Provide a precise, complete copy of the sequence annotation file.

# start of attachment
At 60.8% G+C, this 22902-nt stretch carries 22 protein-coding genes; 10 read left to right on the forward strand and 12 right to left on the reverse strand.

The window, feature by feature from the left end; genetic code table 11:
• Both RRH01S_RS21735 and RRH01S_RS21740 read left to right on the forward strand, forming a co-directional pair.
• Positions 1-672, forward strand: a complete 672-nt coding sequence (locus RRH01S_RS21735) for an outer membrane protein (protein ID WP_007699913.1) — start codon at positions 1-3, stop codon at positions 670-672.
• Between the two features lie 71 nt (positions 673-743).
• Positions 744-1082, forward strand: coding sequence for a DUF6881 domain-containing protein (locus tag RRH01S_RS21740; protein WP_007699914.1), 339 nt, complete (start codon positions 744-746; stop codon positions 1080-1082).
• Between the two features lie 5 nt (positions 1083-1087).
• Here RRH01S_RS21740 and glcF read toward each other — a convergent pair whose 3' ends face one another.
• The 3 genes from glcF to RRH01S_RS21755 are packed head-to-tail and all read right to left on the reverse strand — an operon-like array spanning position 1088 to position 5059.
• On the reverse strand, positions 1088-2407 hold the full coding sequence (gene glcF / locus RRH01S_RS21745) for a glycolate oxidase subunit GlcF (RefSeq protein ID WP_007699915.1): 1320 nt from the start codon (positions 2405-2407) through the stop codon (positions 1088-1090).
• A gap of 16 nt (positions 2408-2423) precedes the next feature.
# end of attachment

At 60.8% G+C, this 22902-nt stretch carries 22 protein-coding genes; 10 read left to right on the forward strand and 12 right to left on the reverse strand.

The window, feature by feature from the left end; genetic code table 11:
• Both RRH01S_RS21735 and RRH01S_RS21740 read left to right on the forward strand, forming a co-directional pair.
• Positions 1-672, forward strand: a complete 672-nt coding sequence (locus RRH01S_RS21735) for an outer membrane protein (protein ID WP_007699913.1) — start codon at positions 1-3, stop codon at positions 670-672.
• Between the two features lie 71 nt (positions 673-743).
• Positions 744-1082, forward strand: coding sequence for a DUF6881 domain-containing protein (locus tag RRH01S_RS21740; protein WP_007699914.1), 339 nt, complete (start codon positions 744-746; stop codon positions 1080-1082).
• Between the two features lie 5 nt (positions 1083-1087).
• Here RRH01S_RS21740 and glcF read toward each other — a convergent pair whose 3' ends face one another.
• The 3 genes from glcF to RRH01S_RS21755 are packed head-to-tail and all read right to left on the reverse strand — an operon-like array spanning position 1088 to position 5059.
• On the reverse strand, positions 1088-2407 hold the full coding sequence (gene glcF / locus RRH01S_RS21745) for a glycolate oxidase subunit GlcF (RefSeq protein ID WP_007699915.1): 1320 nt from the start codon (positions 2405-2407) through the stop codon (positions 1088-1090).
• A gap of 16 nt (positions 2408-2423) precedes the next feature.